As those who followed our Top 40 Prospects countdown over the last month and a half know, the selection of the final list was a melding of the individual views from four of us here at stlcardinals.scout.com.
As a result, a handful of deserving players on each of our personal lists did not make the consolidated Top 40. This is the
second of four articles where each of us will highlight those prospects – the best of the rest, so to speak.
As a reminder, here is the overall Top 40, with my list next to it. Highlighted are the names unique to each list.
The three players that made the staff’s top 40 rankings
that failed to make mine were Donovan Solano, Skip Schumaker and Thomas Pham.
Even though I have already explained the reasoning behind their absence, I will
refresh your memory.
Pham just missed my top 40, coming in at No. 41. With
Solano, I just believe that he may be a bit overrated. Not to say that he isn’t
a talented player, as that is far from what I think, but
I reported in 2005 that I was told by Jeff Luhnow that he had talked to a scout
in Colombia who believed Solano was better than Edgar Renteria at the same age.
And since then, it seems everyone wants to compare him to the five-time
All-Star. I believe that is unfair and hope I haven’t set Solano’s bar too high
in people’s minds by reporting that. For me, he has just not hit enough to
justify ranking him among the Cardinals top 40 prospects, as I did in 2006.
Schumaker, however, would have
definitely made my rankings had I realized he was still eligible. While he has
exceeded the forty-five days of Major League service time, spending time with
the Cardinals each of the past two seasons, he is still 52 at-bats short of the
minimum requirement of 130 to be considered a rookie/prospect.
Now, on to the next set of players.
The three players that failed to make the staff’s top 40, but were ranked by me,
are Adam Daniels, Travis Hanson and Reid Gorecki. The two players separating
Daniels from the other two were Amaury Marti and Cory Meacham.
At 24, Daniels is a bit old for the Midwest League, but he
pitched most of the 2006 season at the age of 23. A left-hander, Daniels spent
the entire season with Quad Cities. He made 24 starts, posting a 3.07 ERA and
striking out 128 in 137.2 innings.
Selected in five consecutive drafts, Daniels signed with
the Cardinals as a 15th round pick out of Oklahoma State in 2005. He
throws a fastball that sits in the low-90s as well as a plus slider.
Coming in at No. 39 on my list was Travis Hanson.
After missing half the 2004 season with a broken ankle,
everything seemed to go right for Hanson in 2005. He was very good in his first
taste of Double-A, hitting .284 with 20 home runs and 94 RBI. He was named the
Cardinals Minor League Player of the Year, selected to play in the Arizona Fall
League, selected to play for Team USA in the Olympic qualifying tournament,
added to the Cardinals 40-man roster and ranked as the Cardinals No. 9 prospect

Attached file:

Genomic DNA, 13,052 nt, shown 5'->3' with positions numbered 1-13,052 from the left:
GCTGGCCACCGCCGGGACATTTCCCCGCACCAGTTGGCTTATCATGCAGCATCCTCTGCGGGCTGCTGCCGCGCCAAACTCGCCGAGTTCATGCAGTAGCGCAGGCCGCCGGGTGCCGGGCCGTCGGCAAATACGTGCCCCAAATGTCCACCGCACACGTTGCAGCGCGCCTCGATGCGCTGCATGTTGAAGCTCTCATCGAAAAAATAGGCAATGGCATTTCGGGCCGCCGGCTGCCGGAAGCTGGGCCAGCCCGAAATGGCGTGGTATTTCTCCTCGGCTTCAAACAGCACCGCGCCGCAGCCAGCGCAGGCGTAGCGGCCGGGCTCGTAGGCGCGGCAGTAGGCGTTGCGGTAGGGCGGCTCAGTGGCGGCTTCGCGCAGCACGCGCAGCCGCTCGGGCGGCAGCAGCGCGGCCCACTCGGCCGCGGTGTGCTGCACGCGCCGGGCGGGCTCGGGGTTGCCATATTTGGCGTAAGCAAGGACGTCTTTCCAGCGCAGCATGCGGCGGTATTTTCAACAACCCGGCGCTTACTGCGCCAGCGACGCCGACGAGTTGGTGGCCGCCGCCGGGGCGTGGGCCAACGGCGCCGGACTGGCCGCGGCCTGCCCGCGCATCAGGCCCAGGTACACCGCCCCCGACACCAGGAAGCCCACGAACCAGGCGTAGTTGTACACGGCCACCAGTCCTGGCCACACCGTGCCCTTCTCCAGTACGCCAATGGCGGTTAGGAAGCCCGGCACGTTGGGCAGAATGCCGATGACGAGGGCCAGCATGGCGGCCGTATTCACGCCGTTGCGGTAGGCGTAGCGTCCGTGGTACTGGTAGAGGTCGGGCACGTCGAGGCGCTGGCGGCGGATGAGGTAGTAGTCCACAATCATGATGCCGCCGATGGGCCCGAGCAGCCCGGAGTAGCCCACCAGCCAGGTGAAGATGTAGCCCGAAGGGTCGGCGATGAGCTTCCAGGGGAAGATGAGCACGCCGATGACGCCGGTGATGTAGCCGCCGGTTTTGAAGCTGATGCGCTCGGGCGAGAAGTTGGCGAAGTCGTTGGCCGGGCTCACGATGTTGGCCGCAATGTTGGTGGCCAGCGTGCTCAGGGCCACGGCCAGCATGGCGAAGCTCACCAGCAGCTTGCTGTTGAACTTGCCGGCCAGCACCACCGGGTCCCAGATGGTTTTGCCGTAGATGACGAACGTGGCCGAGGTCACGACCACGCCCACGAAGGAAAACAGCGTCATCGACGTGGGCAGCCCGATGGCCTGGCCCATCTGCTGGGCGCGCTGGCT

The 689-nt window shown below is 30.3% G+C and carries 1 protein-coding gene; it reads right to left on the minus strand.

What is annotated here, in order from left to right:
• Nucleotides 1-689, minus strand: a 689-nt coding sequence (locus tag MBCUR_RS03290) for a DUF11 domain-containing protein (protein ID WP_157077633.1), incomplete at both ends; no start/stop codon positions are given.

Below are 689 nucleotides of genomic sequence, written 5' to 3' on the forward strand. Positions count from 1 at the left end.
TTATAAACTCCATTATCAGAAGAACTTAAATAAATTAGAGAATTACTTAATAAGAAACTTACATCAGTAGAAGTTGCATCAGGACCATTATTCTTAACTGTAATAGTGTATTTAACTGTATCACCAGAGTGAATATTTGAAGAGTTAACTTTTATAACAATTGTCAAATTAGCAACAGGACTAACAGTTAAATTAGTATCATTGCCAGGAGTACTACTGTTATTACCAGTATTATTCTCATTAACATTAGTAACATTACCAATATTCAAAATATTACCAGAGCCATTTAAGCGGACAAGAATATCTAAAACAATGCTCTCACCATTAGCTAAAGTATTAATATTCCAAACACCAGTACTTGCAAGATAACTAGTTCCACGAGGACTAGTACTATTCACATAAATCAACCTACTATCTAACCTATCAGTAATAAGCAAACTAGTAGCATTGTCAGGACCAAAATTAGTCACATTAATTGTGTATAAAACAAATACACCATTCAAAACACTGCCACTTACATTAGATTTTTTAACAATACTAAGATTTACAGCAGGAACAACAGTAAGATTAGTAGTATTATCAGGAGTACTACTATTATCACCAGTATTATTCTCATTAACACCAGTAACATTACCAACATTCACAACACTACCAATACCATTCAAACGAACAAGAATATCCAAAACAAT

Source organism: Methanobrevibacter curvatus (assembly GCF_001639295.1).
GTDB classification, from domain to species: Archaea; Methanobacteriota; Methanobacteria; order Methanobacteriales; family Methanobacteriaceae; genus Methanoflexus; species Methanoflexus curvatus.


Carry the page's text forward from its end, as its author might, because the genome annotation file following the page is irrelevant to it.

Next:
by the Birdhouse. Can it get any better than that?
Maybe not, but it can definitely get worse. And worse it
did in 2006. Beginning the season with Triple-A Memphis, Hanson hit just
.220/.282/.291 in 67 games and was sent back down to Springfield he spent the
remainder of the season, hitting .226 in 66 games. And then he doesn’t even
appear in the Birdhouse top 40 prospects. Can it get any worse than that? I
don’t think so.
The final player on my list was Reid Gorecki.
If I had realized Schumaker was eligible, Gorecki would not
have even made my list. But looking back, having submitted by rankings over a
month ago, he would most likely miss the cut even if I re-did them today. I
would probably go with Pham instead.
I just think I was being too generous with the 26-year-old
outfielder. He was named the Cardinals Minor League player of the Year in 2004,
but that is mainly due to the fact that the Cardinals traded Daric Barton
shortly before the announcement and they wanted to keep it with a homegrown
player. And Gorecki, who hit .277/.343/.398 for Palm Beach, was the best they
He began the 2005 season with high expectations and was
pretty much looked upon as the face of the Cardinals new Double-A Springfield
franchise. But after hitting just .182 in 46 games he was sent down to high
Class A Palm Beach and went on the disabled list in late June with a stress
fracture in his left foot and remained there for nearly a month. He finished the
season strong, however, hitting .286/.374/.457 with six home runs and 41 RBI in
Gorecki split the 2006 season between Double-A Springfield
and Triple-A Memphis, hitting .251 with 16 home runs and 51 RBI, earning
selection as a mid-season Texas League All-Star. He experienced difficulty,
however, in his first taste of Triple-A competition, hitting just .162 in 74
Jason Scott can be reached via email at email@example.com.
© 2007 stlcardinals.scout.com. All rights reserved. This material may not be published, rewritten or redistributed.